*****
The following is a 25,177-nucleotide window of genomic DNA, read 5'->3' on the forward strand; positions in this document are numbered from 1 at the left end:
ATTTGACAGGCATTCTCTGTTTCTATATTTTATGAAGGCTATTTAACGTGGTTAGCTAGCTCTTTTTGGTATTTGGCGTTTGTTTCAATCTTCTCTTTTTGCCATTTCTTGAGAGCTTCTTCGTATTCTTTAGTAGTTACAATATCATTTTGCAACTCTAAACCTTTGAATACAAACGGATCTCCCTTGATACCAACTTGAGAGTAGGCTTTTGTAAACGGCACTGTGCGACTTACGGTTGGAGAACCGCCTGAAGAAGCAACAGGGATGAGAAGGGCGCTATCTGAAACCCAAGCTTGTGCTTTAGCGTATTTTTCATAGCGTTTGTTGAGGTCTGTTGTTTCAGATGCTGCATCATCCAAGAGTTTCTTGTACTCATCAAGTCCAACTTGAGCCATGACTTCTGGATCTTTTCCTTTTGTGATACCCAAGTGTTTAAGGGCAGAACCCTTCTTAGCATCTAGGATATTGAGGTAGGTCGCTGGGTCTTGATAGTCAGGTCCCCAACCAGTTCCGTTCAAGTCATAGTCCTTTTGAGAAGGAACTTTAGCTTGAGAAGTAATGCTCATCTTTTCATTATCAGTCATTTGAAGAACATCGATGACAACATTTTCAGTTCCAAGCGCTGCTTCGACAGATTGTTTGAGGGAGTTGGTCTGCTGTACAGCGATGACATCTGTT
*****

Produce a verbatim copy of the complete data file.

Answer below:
The following is a 25,177-nucleotide window of genomic DNA, read 5'->3' on the forward strand; positions in this document are numbered from 1 at the left end:
ATTTGACAGGCATTCTCTGTTTCTATATTTTATGAAGGCTATTTAACGTGGTTAGCTAGCTCTTTTTGGTATTTGGCGTTTGTTTCAATCTTCTCTTTTTGCCATTTCTTGAGAGCTTCTTCGTATTCTTTAGTAGTTACAATATCATTTTGCAACTCTAAACCTTTGAATACAAACGGATCTCCCTTGATACCAACTTGAGAGTAGGCTTTTGTAAACGGCACTGTGCGACTTACGGTTGGAGAACCGCCTGAAGAAGCAACAGGGATGAGAAGGGCGCTATCTGAAACCCAAGCTTGTGCTTTAGCGTATTTTTCATAGCGTTTGTTGAGGTCTGTTGTTTCAGATGCTGCATCATCCAAGAGTTTCTTGTACTCATCAAGTCCAACTTGAGCCATGACTTCTGGATCTTTTCCTTTTGTGATACCCAAGTGTTTAAGGGCAGAACCCTTCTTAGCATCTAGGATATTGAGGTAGGTCGCTGGGTCTTGATAGTCAGGTCCCCAACCAGTTCCGTTCAAGTCATAGTCCTTTTGAGAAGGAACTTTAGCTTGAGAAGTAATGCTCATCTTTTCATTATCAGTCATTTGAAGAACATCGATGACAACATTTTCAGTTCCAAGCGCTGCTTCGACAGATTGTTTGAGGGAGTTGGTCTGCTGTACAGCGATGACATCTGTT